High-Pressure Entrainment Measurement/Modeling, 18-R8156Printer Friendly Version
Inclusive Dates: 06/07/10 Current
Background - Wet gas scenarios are encountered during natural gas production, transmission and processing. The amount and distribution of liquid in the gas stream plays an important role in selecting and operating of flow measurement devices, designing transmission lines, designing gas processing and separation equipment, and corrosion occurrence and mitigation inside the pipe. In this last scenario, the distribution of the gas and liquid phases is very important, as it affects the contact of corrosion inhibitors with the wall of the pipe.
Several experimental programs have been conducted to investigate and characterize wet gas flows in pipes. Most of these studies are based on experimental data collected at low pressures (<100 psig). However, the pressure has a significant effect in the distribution and behavior of two-phase flow mixtures. In a mixture of natural gas and hydrocarbon liquid, the gas will dissolve in the liquid phase as the pressure is increased. The density of the gas increases with the pressure, which affects the separation of the gas and liquid phases as a consequence of a decreased density gradient. One of the motivations for this project is to fill the gap in the understanding of wet gas and rate of liquid droplet entrainment at high pressures.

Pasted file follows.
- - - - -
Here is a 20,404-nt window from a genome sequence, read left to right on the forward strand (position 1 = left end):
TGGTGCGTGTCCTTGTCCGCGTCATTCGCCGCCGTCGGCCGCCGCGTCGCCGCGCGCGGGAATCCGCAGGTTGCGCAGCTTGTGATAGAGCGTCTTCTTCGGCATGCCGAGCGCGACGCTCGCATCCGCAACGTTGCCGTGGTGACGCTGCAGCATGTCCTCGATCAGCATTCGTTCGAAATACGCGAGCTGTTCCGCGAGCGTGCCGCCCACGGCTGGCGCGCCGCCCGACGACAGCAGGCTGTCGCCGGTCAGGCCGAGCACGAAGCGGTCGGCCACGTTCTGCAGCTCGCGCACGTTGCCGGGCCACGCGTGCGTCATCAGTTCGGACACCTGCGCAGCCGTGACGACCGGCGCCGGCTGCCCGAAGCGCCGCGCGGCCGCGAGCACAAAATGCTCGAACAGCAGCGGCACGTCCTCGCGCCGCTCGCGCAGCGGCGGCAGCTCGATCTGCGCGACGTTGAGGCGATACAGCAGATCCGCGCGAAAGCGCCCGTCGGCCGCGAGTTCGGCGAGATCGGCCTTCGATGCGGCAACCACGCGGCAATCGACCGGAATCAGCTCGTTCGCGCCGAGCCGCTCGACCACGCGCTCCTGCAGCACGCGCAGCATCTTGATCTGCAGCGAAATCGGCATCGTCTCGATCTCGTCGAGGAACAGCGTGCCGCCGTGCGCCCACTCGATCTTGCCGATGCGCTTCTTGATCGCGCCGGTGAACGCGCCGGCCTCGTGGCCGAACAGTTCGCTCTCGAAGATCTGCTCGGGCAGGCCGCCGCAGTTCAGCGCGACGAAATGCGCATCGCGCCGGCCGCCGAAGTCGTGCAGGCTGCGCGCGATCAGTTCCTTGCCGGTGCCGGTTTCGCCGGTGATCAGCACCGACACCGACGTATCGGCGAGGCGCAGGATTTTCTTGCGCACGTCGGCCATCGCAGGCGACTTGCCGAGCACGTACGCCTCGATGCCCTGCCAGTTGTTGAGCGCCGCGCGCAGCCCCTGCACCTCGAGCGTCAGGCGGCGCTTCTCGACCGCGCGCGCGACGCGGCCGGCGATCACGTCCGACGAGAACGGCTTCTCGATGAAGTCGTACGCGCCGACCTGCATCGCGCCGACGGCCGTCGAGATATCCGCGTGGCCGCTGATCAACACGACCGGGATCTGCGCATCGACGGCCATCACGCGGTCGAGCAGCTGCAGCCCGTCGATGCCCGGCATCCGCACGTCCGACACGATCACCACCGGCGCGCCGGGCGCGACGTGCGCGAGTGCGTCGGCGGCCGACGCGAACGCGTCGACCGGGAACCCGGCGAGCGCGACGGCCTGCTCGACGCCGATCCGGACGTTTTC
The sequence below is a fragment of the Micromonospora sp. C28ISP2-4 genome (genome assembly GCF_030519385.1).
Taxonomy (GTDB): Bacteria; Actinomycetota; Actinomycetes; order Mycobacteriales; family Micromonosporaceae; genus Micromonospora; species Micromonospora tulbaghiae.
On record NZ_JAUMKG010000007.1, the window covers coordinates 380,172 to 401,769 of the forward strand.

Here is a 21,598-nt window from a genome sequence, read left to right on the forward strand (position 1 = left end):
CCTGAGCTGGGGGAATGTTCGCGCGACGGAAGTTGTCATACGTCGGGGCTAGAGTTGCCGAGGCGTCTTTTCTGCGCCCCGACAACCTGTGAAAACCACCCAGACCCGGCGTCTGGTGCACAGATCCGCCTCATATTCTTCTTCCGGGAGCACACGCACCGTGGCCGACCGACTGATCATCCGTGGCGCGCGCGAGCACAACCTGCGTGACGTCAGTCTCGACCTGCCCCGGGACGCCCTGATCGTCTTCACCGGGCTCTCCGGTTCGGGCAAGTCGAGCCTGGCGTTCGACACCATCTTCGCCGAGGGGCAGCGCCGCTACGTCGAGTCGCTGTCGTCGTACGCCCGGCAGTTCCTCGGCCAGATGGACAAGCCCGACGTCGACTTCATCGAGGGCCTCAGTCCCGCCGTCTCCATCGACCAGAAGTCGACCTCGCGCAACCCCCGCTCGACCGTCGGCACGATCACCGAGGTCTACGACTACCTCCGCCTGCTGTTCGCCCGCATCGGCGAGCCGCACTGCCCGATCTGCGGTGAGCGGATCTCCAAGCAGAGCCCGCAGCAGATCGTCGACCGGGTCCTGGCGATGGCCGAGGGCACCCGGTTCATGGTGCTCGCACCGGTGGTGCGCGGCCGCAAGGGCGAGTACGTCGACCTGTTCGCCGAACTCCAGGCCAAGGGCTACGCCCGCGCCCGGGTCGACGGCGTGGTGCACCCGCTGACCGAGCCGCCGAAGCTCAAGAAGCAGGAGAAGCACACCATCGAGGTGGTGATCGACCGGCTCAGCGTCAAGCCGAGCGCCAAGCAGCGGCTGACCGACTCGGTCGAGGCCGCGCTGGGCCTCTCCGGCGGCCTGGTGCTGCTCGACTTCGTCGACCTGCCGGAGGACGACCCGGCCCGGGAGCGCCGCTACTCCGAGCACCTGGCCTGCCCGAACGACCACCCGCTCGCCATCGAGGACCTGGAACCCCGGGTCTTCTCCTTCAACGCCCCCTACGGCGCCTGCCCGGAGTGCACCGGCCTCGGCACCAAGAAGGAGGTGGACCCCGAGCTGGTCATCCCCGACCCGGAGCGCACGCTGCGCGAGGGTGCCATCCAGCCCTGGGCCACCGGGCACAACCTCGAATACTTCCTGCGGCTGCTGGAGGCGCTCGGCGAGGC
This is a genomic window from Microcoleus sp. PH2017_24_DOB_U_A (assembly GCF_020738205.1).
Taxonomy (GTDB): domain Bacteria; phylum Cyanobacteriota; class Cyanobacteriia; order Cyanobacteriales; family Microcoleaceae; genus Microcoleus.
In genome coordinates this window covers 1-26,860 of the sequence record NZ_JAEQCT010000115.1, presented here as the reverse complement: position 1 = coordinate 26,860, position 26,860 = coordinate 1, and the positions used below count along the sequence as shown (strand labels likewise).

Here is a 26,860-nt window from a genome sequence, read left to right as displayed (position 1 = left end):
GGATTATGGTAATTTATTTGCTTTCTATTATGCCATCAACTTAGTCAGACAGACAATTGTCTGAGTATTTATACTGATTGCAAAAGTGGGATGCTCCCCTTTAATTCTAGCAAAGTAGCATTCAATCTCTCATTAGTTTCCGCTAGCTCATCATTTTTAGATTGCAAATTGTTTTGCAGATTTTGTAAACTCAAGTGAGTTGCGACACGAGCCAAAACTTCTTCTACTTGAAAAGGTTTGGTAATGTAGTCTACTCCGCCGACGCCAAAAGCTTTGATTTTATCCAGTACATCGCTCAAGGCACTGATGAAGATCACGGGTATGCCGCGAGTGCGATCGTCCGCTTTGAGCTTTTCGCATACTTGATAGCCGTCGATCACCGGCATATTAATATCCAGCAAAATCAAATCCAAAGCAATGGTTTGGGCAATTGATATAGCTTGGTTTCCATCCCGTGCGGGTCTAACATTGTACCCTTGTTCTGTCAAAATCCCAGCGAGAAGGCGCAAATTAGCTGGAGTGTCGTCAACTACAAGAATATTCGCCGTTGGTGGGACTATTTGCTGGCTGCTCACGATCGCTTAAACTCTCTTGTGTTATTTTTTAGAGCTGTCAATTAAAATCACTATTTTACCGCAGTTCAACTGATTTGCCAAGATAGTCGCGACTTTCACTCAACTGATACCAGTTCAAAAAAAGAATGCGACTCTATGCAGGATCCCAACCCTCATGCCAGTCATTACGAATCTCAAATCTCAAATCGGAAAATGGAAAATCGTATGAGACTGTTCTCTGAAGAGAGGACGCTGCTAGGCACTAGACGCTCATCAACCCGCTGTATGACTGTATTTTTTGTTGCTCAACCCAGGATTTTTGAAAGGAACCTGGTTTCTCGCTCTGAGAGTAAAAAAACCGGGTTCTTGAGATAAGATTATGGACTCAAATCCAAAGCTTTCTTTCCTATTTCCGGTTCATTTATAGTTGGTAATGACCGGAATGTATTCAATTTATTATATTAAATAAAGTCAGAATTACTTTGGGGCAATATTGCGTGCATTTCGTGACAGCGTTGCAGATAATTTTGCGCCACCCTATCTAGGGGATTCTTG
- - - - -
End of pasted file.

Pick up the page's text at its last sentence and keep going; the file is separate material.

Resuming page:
Approach - The objective of the project is to develop modeling and experimental tools for characterizing multiphase and wet gas flows in high-pressure environments. The project includes: (1) designing and fabricating two devices to be used in testing programs at SwRI's Multiphase Flow Facility to investigate and characterize multiphase flows; (2) an experimental program to measure the rate of liquid entrained in a high-pressure gas stream (up to 3,600 psig); and (3) developing and validating a mathematical model for predicting the liquid entrainment rate.
Accomplishments - The project started with the review of the different methods and technologies that could be incorporated in the design of a liquid entrainment measurement device. Some of the options identified will be evaluated through proof-of-concept testing. A high-pressure flow visualization device is in the design phase. This device consists of an optical window, which allows for visualization of the entire cross section inside a pipe, and a camera system. The main features of this device are that it can operate at pressures up to 3,600 psig and that it does not introduce any perturbation into the flow. The high-pressure flow visualization device will allow identifying and verifying flow regimes in a multiphase stream and will allow a better understanding of the distribution of the phases inside a pipe. Another activity that is in progress is the modeling task, which started with a literature review to identify existing available models. Two modeling approaches have been identified: one is a mechanistic modeling approach, and the second one is an empirical correlation approach.